Your menstruation cycle might not be something you think about daily. Once it’s out of sight, it might be out of mind, too. Until something doesn’t feel quite right. The length of your cycle shifts, the frequency or flow changes, or you aren’t sure if a light period or spotting really was an actual period. What if you can’t remember when you got it last? Could you be pregnant?
If you’re wondering about your last period and think you could be pregnant, take the first steps of finding out at Avenue Women’s Center. We offer free pregnancy tests and confidential consultations at each of our five Chicagoland locations. You don’t have to wonder on your own. Find compassionate and understanding support when you make your free appointment today!
For any of us that have entered the lovely womanhood world of menstruating, you’ve likely been asked the following question repeatedly at doctor visits: When was the first day of your last period? What if you don’t know? And why is this such a standard and vital question to ask?
Understanding Your Period
Learning your menstrual cycle is important to understanding what’s normal and not normal for you personally. Every woman’s body is different, and so are our cycles. Some might have shorter periods but heavier flows, and vice versa with longer, but lighter periods. For others, their cycles are irregular and difficult to keep track of. How can you tell what’s normal and what’s not?
The Office on Women’s Health sheds some light on this by explaining, “The typical menstrual cycle is 28 days long, but each woman is different. Also, a woman’s menstrual cycle length might be different from month-to-month. Your periods are still ‘regular’ if they usually come every 24 to 38 days.” Meaning, the time frame from the first day of your last period until the first day of your next period is at least 24 days and not longer than 38 days. However, during the first few years of menstruation it can be difficult to determine what’s normal. Periods can often be irregular, longer, and heavier. You might have more spotting in between periods as well. Additionally, periods can change with age, stress level, body weight, recent illness, or birth control cycles.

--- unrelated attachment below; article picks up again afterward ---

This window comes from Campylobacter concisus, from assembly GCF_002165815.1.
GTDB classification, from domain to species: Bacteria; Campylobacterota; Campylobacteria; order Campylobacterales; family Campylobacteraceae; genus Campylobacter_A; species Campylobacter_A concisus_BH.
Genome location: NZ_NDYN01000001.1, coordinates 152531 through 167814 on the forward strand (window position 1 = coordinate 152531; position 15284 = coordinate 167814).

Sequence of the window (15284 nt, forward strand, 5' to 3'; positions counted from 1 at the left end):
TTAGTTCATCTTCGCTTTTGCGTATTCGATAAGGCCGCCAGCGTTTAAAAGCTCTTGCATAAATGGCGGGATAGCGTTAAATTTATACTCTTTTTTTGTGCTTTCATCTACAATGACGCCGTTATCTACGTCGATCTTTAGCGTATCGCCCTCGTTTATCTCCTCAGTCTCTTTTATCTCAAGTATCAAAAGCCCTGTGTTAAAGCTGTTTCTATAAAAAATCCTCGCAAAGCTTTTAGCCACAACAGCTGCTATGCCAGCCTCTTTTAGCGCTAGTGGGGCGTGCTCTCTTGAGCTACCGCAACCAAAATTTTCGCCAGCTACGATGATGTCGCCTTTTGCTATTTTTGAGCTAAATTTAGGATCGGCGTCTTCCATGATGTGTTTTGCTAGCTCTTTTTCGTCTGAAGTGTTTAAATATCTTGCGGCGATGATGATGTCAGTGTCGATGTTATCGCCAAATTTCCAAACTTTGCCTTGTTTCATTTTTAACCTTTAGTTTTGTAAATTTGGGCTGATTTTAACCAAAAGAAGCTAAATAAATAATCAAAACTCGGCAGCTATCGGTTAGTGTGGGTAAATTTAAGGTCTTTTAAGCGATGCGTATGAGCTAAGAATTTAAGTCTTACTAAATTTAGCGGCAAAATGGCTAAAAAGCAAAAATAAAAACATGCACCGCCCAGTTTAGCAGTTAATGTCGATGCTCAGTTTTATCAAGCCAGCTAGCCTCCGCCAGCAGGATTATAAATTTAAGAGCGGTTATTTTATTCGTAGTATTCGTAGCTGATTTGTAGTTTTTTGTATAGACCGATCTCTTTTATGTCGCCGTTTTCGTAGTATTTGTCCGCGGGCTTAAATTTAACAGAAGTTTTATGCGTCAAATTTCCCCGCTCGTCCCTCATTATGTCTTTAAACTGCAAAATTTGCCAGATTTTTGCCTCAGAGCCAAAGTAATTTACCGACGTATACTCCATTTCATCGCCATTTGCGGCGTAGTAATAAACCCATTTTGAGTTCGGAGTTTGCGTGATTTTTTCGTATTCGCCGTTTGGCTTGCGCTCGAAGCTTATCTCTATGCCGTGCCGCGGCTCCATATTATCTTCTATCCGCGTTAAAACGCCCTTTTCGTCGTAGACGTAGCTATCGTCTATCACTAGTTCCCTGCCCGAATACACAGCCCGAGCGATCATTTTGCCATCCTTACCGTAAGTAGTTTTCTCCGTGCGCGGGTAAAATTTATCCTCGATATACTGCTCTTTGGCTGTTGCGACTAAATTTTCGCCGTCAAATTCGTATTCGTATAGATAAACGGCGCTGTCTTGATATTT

Regular checkups with your doctor and/or gynecologist can help in determining what’s normal for you and understanding your personal menstrual health. There are also several free phone apps to help you track your cycle and gain a better understanding of what’s regular versus irregular for you. So, while you may not remember the first day of your last period, a free app might be able to help you find the answer, along with several other answers about your period symptoms. You could also learn more about your menstruation by keeping a period journal, tracking cycle lengths, physical symptoms, and bleeding flows. It’s vital to know your own body, and learning more about your period is one way to understanding your personal health.
Periods and Pregnancy